Thinking about our impact on the planet
In a time when our world leaders can’t agree on something as simple as our planet’s future, never has there been a better time for us as individuals to make informed decisions about our actions: do we need that flight to….? Could we walk to the shops and not take the car? As our world leaders dither and pander to profit over common sense, what can we do to change and force businesses to think differently?
Filling our landfill
Disposing of old sofas is a huge (and growing) problem. The CO2 emissions from a dumped sofa are immense. The estimated numbers a few years ago were pretty scary, and one thing’s for sure, they won’t be going down anytime soon, so we need to find a solution.
Manufacturers will continue to produce furniture with little regard for longevity or concern for our planet. And, if consumers are prepared to buy a sofa from a cheap outlet centre, we are contributing to this problem. These sofas (and let us not kid ourselves here) are just future landfills. With shoddy construction and shortcuts made in production, there is no life expectancy to them. Ten years would be amazing – and unlikely.
So, let’s compare that to a Victorian sofa. Many traditionally built sofas are still functioning today. They are still solid because they were made well, so they are unlikely to become landfills any time soon. (Unless, of course, people continue to buy new and throw away outstanding quality!)
Could we say that about a modern piece of upholstered furniture unless you are prepared to pay a vast sum of money? The answer is a resounding ‘NO’.
A 100 years from now, there will be little evidence of furniture produced today as none of it will have survived. Are we happy to continue to support this system of zero accountability, or should we take responsibility? It’s a simple question with an even simpler answer.
I have recovered a considerable number of sofas in my time as an upholsterer, and the question, “Is my sofa/chair worth doing?” is one I’m asked often. I always reply with the same answer, “The question needs to be put into context: the customer’s budget and expectations must be considered each time”. Reupholstery is not cheap, and you really should be prepared for that. Let me explain the two processes so you can compare them.
Usually, a sofa manufactured in a factory will have had multiple people working on different parts of it on a ‘piece rate’ to maximise production. The fabrics are ordered in bulk, which means a massive discount to the manufacturers, adding to why sofas can be produced cheaply. Add to this the fact that they are rarely made in the UK; they’re usually shipped from distant countries. In some cases, they may be assembled in the UK – but the machining and cutting invariably take place away from the UK. Despite this, a UK product label is allowed. In my opinion, more than a few questions should be asked about this behaviour.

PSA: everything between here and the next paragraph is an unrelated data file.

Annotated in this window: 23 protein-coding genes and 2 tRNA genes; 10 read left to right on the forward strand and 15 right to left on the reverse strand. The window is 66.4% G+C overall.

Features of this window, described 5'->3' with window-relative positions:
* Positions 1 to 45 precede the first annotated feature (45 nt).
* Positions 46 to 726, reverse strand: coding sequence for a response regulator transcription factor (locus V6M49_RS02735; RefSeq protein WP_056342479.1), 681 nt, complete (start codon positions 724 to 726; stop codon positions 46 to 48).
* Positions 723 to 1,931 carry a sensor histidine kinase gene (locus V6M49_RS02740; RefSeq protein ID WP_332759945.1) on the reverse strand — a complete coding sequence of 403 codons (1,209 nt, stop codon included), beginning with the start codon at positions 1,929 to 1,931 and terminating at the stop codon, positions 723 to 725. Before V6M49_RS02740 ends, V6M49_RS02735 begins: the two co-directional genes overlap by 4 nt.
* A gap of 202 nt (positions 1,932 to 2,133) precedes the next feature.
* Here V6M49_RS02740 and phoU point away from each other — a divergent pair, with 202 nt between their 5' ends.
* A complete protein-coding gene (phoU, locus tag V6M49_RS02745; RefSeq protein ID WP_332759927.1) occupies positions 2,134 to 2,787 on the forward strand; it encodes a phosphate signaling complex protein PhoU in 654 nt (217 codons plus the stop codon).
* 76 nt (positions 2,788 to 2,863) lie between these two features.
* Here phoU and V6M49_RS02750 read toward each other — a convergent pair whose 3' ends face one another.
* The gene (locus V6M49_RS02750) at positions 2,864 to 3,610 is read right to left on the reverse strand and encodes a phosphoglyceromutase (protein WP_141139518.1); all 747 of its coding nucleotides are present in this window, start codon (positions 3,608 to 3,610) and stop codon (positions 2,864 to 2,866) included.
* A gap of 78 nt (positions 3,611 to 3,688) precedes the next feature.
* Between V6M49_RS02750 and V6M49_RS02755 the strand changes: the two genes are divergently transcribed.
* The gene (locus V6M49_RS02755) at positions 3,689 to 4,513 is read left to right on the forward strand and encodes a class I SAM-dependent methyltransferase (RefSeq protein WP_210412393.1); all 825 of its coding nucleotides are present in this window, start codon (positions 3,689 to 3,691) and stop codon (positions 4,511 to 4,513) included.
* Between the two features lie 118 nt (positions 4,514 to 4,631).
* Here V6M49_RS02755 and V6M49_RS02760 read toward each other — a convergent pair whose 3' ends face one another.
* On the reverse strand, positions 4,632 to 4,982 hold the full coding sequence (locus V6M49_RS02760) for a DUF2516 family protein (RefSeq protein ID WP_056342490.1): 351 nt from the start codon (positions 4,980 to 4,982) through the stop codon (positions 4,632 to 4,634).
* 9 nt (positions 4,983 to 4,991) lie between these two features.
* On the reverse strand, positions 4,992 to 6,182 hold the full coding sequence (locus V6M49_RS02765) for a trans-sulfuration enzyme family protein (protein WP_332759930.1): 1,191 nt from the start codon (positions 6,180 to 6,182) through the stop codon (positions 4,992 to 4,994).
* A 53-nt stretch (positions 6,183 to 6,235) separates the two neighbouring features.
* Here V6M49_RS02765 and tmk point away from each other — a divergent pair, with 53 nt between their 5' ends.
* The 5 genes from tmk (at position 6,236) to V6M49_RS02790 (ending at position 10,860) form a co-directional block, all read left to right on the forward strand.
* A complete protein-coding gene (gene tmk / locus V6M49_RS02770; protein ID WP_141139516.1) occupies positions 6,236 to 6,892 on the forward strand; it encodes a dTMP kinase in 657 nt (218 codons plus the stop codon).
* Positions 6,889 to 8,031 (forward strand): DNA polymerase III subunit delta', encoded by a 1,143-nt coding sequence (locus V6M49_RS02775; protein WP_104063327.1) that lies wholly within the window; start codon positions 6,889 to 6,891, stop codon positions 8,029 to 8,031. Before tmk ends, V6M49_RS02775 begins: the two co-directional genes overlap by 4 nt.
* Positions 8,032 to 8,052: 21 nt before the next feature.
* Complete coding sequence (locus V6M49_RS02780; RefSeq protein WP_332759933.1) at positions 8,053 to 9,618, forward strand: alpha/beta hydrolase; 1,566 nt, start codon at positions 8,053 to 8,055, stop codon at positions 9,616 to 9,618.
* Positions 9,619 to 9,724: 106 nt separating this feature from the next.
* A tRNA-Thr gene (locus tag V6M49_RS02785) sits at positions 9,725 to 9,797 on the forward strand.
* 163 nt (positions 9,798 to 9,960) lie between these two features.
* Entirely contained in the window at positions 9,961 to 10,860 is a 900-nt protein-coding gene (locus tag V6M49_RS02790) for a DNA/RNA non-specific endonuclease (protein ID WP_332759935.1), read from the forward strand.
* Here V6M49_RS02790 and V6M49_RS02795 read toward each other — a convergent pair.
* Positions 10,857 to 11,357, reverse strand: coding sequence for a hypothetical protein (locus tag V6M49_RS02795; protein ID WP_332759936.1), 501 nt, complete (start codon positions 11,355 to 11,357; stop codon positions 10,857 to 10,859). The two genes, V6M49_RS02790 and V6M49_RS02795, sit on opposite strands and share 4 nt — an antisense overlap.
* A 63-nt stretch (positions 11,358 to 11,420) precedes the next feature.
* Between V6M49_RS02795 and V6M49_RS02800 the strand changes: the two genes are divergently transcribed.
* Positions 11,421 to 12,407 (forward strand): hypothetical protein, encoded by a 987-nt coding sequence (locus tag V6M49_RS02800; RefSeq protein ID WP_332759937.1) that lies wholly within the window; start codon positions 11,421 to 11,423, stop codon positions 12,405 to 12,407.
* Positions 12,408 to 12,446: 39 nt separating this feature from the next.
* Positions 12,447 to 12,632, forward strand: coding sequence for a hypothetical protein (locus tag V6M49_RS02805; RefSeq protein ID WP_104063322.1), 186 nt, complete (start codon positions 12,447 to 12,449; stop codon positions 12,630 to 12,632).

Now let’s compare that process to that of the journey of a typical artisan upholsterer.
Step one is to visit the client to assess what is required, then work through costing the labour and fabric quantity. This takes time, yet very few upholsterers charge for the process.
Step two is collecting the item and taking it to the workshop to start carefully stripping the layers off, a laborious process that can also take a long time! The next step is to unpick any machining required for templates (replacement seat cushions, for example) and then start cutting out the fabric and machining up. Considering the best use of the material can also take time, especially if there is an intricate pattern repeat that requires careful planning. Add to this that we always buy the exact quantity of fabric necessary for a sofa (typically, that’s between 12 and 16 metres). We never bulk buy from a supplier.
Usually, one person will action every step of this process from start to finish. Yes, it’s time-consuming; and that person can often only work on one project at a time. But invariably, that means your upholster develops a relationship with you; they become absorbed in the history of your furniture. They genuinely care about it and want nothing more than to return it to its former glory. It’s something we joke about, but it’s very true – an upholsterer will fall in love each time they begin a new project!
I hope this article helps explain the difference between the two options available: a brand new sofa; or a brand new old sofa. The second option is undoubtedly not as affordable as some of the ridiculously cheap options available to buy online today. However, if you look beyond the “Wow, that’s cheap. I could buy two – and get them delivered tomorrow!” there is so much more to be considered than money. By that, I mean family memories, keeping our heritage alive for future generations – and of course, the positive effect on our planet. Yes, that sounds dramatic…I know. But I refer you to an earlier paragraph describing the impact of sending sofas to a landfill.
So, if you have a perfectly good sofa that you love, ask the right question of your upholsterer. Be confident that bringing your sofa back to its former glory may well be a tiny bit more expensive, but it is a considerably cheaper option for our planet.